Bring Health, Beauty and Tranquility to your Home
Also known as Spathiphyllum and closet plant, Peace Lily hails from the tropical rainforests of Venezuela and Colombia. It is a shadow plant that requires warm temperatures and high humidity levels and belongs to the Araceae family. It was first introduced in Europe in 1824 after Gustav Wallis discovered the plant in the Colombian jungle.
Peace Lily is perfect for beginners since it requires low to moderate maintenance and easy-to-follow care instructions. Moreover, it has excellent air-filtering properties and can help filter the surrounding air-borne toxins in your room.
The eye-catching contrast of white flowers with dark green foliage held on sturdy stems makes this plant compatible with all home decor.
Caring for you Peace Lilly
Like every houseplant, peace lily requires the right temperature, adequate watering level, and exposure to sunlight.
Peace lilies are ideal for low-light spaces since they thrive in partial or complete shade. They can also tolerate fluorescent lights, so the peace lily is an excellent option if you are looking for a decorative plant to freshen up your workspace. Prolonged exposure to direct sunlight may scorch and burn their leaves and dry out the flowers.
Peace lilies prefer soil that can combine moisture retention and drainage. Blended potting mixes with texture are ideal for this plant, specifically ones with peat moss, loam, coir, or perlite. Potting soil, including an organic mix with pine bark, compost, worm castings, coir, and perlite, can work very well with your peace lily.
Peace lily enjoys watering every week but also needs time to fully dry out afterward. When thirsty, its leaves droop a little, which can be a good indication of when to water the plant. Water your plant one day before it starts sagging, and then follow up with regular spritzing throughout the summer months to keep it hydrated. During wintertime, water your plant fortnightly.
Peace lilies are prone to root rot if the drainage system is improper. Make sure the plant has a chance to dry out thoroughly between watering sessions and that the pot contains drain holes. Place a saucer beneath the container to trap all the drained water. If the leaves start wilting, check the roots and ensure they are light-colored and firm rather than limp and soggy. Sogginess is a sign of overwatering or inadequate drainage.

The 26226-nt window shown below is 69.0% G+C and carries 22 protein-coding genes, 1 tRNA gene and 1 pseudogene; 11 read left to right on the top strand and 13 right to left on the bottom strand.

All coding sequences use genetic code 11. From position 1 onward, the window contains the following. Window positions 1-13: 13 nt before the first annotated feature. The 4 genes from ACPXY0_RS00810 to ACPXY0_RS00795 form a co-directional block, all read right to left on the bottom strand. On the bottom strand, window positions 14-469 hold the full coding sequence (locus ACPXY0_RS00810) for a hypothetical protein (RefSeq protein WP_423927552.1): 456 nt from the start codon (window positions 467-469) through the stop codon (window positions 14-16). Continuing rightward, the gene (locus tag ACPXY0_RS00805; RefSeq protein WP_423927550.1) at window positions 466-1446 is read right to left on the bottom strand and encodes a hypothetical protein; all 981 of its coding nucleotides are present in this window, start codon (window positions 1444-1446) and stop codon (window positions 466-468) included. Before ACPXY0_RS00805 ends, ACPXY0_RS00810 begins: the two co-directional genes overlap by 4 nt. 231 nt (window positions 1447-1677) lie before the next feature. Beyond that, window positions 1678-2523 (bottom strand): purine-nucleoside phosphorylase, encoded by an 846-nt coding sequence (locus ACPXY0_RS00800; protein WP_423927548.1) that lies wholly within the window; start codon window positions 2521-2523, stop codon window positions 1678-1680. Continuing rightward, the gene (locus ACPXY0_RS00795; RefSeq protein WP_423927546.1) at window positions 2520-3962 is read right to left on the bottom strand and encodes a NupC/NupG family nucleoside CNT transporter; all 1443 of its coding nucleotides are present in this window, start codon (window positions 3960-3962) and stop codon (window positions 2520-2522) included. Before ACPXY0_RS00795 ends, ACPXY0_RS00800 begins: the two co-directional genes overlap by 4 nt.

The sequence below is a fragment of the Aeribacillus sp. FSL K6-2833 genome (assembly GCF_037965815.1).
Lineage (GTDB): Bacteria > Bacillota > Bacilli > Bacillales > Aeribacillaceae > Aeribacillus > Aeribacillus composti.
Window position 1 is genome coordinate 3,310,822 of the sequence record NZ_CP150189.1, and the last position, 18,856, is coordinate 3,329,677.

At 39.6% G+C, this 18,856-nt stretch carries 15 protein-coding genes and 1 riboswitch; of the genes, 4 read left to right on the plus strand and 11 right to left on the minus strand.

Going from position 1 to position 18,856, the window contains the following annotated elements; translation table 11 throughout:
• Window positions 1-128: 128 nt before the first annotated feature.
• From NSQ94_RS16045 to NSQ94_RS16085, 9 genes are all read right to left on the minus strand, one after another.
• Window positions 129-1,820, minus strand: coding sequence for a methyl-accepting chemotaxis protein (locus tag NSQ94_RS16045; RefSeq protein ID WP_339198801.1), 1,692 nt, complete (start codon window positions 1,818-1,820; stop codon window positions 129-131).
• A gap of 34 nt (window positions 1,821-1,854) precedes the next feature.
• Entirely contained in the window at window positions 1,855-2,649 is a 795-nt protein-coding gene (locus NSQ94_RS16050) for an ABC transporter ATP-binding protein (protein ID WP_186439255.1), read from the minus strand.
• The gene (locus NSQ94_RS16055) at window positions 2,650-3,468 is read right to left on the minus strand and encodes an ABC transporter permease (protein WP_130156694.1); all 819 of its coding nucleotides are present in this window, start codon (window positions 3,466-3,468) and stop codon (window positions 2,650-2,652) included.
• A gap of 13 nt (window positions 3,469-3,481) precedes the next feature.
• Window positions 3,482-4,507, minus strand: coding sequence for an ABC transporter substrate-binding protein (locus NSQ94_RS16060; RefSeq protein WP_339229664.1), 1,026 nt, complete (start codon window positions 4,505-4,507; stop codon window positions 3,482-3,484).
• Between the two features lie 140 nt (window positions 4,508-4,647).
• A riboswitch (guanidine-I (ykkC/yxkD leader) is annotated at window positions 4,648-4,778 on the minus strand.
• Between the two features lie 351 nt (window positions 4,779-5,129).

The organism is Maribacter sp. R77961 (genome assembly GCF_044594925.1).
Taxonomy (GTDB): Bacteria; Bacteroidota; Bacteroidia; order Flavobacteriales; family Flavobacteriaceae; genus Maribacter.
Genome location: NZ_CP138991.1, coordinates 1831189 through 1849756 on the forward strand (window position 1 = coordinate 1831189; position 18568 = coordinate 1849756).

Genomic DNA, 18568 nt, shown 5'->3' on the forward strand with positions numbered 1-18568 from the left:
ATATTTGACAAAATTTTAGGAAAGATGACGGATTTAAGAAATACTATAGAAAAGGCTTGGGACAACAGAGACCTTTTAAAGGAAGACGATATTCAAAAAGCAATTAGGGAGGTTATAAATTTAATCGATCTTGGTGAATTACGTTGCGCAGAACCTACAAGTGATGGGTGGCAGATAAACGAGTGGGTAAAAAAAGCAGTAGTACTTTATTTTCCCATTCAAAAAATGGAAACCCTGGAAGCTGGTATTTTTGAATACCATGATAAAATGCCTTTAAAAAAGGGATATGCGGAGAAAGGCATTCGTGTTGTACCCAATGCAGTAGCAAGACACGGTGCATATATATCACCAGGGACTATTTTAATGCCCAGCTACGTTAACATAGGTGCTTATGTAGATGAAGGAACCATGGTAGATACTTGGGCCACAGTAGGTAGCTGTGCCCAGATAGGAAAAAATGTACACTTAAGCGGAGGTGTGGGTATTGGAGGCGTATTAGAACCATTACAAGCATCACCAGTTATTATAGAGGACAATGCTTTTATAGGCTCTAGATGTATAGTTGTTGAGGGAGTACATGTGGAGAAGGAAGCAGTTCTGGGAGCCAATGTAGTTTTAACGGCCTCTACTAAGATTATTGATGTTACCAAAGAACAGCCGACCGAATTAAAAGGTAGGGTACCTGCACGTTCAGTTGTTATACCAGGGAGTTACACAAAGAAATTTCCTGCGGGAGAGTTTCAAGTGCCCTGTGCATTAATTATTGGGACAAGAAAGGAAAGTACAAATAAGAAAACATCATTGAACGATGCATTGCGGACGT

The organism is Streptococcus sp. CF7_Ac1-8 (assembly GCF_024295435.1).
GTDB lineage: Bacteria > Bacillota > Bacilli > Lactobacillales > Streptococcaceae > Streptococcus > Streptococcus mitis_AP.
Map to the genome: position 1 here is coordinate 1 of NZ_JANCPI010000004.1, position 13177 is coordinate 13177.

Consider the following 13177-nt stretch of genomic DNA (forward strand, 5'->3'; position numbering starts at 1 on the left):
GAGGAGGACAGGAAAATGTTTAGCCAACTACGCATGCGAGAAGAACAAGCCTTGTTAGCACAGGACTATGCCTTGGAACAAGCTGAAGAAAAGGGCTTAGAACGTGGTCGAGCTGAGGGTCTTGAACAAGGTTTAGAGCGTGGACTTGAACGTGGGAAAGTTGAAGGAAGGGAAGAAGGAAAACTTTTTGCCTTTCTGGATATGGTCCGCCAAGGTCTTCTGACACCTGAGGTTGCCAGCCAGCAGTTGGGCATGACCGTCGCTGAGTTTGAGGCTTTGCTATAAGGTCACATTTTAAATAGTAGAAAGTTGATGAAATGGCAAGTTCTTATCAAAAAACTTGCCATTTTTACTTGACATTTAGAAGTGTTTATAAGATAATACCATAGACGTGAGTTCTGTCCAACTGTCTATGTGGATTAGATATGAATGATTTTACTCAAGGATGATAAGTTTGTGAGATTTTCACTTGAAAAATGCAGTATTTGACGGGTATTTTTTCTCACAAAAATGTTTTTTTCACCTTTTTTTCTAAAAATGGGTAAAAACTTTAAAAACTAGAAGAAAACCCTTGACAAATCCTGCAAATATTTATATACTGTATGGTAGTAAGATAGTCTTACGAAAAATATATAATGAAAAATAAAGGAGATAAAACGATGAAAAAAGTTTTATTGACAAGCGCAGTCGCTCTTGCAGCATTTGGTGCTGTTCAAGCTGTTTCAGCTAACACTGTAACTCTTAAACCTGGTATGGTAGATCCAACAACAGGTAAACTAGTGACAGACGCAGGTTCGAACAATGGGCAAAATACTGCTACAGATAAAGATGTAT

Humidity and Temperature
The ideal temperature range for peace lilies is between 64 and 68 degrees F. Consistently low humidity levels can cause problems for the plant, so try increasing the humidity using a humidifier. You can occasionally mist the plant for the best results if that option is unviable.
In summer and spring, you can use an organic houseplant fertilizer to speed up the blooming process of the plant. Remember that peace lilies are sensitive to harsh chemicals, so opt for weak and organic fertilizers for the best results. If you over-fertilize, flush the soil with water to get rid of any excess chemicals and hold off fertilizing again for the next few months to let the plant heal.
If your peace lily looks a bit withered and droopy, there’s a good chance something is wrong with the plant. Peace lilies can often become victims of different pests and illnesses, so taking the proper preventative steps is essential.
Peace lilies are susceptible to pest attacks which can cause various problems, including yellow and brown spots and blackening of leaves. Mealybugs are commonly found feeding on the plant foliage and leave behind a white powdery substance to shield their eggs. Use insecticidal soap or neem oil to disinfect the plant and repeat the application until the pests are completely gone.
Another frequently encountered problem is mold, which can develop on the soil surface. Mold is usually the result of excessive moisture in the soil, either because of improper drainage or overwatering. Lack of proper ventilation or plant debris decomposing on the soil can also result in mold growth.
Brown spots are typically the result of sunburn, whereas black leaves are a sign of excess fertilizer use or bacterial/fungal diseases. These spots can progressively spread if not addressed promptly until the whole plant becomes infected. Prune the infected parts of the plant until new spots stop forming.
Start pruning your closet plant at the base. Cut off the stalk as close to the base as possible since this will help make room for new stalk growth. The pruning isn’t limited to the stalks. Sometimes leaves start yellowing and shrivel due to old age, excessive sunlight exposure, or under-watering. If your leaves start to dry or become yellow, cut them at their base after cleaning your shears.
The propagation process of peace lilies is similar to an aloe vera or succulent, using the division process. Divide the sections of the mother plant to create more plants. Gently shake off some older potting mix and loosen the roots. During this step, get rid of extra-long or soggy roots to encourage growth.
When the roots of the plant start showing or the peace lily seems to be drinking up all the water within a couple of days, repot it into a bigger container. The plant may gradually need to be moved into a bigger container, but peace lilies generally do not need pots larger than 10 inches.